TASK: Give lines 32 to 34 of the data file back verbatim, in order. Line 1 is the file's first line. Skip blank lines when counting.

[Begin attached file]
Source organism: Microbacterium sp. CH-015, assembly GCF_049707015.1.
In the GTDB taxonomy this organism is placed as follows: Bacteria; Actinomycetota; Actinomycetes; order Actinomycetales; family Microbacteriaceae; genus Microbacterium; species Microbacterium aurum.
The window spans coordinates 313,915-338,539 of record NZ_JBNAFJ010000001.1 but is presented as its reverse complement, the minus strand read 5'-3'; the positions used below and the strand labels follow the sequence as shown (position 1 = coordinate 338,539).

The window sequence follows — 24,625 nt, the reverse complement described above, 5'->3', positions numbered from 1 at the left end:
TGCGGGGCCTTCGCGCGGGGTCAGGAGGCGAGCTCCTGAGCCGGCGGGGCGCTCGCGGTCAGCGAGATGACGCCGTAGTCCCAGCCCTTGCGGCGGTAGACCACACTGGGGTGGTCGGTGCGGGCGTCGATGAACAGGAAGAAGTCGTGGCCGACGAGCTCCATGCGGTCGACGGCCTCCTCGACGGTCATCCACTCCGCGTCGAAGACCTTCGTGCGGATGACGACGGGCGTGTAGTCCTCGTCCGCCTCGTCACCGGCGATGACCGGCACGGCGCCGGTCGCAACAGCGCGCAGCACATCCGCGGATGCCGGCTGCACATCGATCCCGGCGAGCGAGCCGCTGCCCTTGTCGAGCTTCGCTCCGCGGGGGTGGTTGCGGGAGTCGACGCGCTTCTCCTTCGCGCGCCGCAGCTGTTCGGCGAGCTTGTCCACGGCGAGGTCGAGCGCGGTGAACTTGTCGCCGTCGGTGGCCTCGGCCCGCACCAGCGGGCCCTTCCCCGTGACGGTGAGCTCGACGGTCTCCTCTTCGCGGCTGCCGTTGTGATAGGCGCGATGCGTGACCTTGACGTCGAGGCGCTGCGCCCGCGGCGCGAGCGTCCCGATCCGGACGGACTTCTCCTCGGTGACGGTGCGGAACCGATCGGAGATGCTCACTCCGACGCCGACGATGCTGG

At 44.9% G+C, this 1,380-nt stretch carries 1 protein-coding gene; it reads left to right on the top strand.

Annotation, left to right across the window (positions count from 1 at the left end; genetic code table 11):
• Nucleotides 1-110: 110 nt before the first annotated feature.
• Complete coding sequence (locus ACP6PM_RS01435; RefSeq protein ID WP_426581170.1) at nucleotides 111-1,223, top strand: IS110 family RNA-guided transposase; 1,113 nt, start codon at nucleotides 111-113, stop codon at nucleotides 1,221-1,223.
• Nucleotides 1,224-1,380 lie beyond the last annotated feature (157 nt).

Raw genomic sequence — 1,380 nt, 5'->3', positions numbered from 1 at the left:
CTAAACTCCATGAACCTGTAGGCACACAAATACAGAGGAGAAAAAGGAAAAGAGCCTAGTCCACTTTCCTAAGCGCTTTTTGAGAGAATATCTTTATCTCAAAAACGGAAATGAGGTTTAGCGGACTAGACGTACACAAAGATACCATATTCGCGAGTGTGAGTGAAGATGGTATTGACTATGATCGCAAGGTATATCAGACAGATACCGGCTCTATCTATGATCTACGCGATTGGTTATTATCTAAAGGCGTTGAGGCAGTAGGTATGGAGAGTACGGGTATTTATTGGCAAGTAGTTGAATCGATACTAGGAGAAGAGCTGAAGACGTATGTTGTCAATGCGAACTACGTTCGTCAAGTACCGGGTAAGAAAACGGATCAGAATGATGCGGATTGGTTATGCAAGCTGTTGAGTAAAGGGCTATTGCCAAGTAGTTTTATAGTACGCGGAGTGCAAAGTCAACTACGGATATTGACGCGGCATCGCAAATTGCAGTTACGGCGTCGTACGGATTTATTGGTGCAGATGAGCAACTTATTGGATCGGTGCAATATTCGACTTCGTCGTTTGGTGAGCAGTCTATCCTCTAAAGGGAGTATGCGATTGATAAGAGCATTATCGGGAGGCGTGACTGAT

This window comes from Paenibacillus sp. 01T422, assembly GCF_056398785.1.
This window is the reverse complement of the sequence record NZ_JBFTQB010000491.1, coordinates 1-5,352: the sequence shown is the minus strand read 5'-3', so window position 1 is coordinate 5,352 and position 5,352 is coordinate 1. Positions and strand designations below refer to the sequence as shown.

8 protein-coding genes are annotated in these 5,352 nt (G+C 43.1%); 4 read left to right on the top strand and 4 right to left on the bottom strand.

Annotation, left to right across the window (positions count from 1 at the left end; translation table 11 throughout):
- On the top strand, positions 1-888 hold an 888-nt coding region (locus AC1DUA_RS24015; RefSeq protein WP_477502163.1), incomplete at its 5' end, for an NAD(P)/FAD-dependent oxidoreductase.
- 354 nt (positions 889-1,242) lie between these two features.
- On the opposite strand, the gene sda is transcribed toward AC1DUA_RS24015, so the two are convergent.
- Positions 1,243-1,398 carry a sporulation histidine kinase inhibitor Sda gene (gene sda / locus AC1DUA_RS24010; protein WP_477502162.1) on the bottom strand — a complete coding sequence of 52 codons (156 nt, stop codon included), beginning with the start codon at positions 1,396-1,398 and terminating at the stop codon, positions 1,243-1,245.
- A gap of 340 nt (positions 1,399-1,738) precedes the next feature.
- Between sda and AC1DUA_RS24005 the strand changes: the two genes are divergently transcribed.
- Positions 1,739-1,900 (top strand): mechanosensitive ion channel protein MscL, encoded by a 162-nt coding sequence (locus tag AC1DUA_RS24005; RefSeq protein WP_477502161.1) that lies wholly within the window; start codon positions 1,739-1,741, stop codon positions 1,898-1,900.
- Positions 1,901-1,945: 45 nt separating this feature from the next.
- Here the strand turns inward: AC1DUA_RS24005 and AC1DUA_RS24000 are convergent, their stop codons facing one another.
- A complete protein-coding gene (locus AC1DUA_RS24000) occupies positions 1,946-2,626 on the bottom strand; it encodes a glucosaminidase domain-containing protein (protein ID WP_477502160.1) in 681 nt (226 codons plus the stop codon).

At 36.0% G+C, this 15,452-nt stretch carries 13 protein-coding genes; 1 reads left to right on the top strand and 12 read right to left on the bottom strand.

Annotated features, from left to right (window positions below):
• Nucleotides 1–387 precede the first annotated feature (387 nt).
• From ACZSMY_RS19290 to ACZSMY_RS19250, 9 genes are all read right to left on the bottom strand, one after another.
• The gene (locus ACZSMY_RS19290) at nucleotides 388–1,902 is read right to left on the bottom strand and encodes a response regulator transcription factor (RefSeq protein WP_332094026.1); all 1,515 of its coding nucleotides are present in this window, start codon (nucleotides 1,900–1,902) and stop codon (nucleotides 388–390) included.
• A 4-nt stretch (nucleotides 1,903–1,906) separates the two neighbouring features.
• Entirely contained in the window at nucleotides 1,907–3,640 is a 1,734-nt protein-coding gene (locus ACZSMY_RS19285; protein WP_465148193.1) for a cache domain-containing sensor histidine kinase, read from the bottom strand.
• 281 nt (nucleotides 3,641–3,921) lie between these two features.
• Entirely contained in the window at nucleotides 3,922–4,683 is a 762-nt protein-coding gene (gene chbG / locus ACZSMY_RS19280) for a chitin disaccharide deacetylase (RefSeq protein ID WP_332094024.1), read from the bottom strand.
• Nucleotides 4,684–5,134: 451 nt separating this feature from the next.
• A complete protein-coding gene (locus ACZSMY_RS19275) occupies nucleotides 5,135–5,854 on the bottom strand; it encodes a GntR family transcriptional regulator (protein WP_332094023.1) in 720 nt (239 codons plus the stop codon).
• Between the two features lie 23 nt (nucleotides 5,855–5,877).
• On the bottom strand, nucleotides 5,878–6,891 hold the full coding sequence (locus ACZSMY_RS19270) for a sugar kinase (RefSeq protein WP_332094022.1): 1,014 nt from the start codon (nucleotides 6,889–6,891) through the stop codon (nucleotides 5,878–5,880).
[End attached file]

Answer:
• A 4-nt stretch (nucleotides 1,903–1,906) separates the two neighbouring features.
• Entirely contained in the window at nucleotides 1,907–3,640 is a 1,734-nt protein-coding gene (locus ACZSMY_RS19285; protein WP_465148193.1) for a cache domain-containing sensor histidine kinase, read from the bottom strand.
• 281 nt (nucleotides 3,641–3,921) lie between these two features.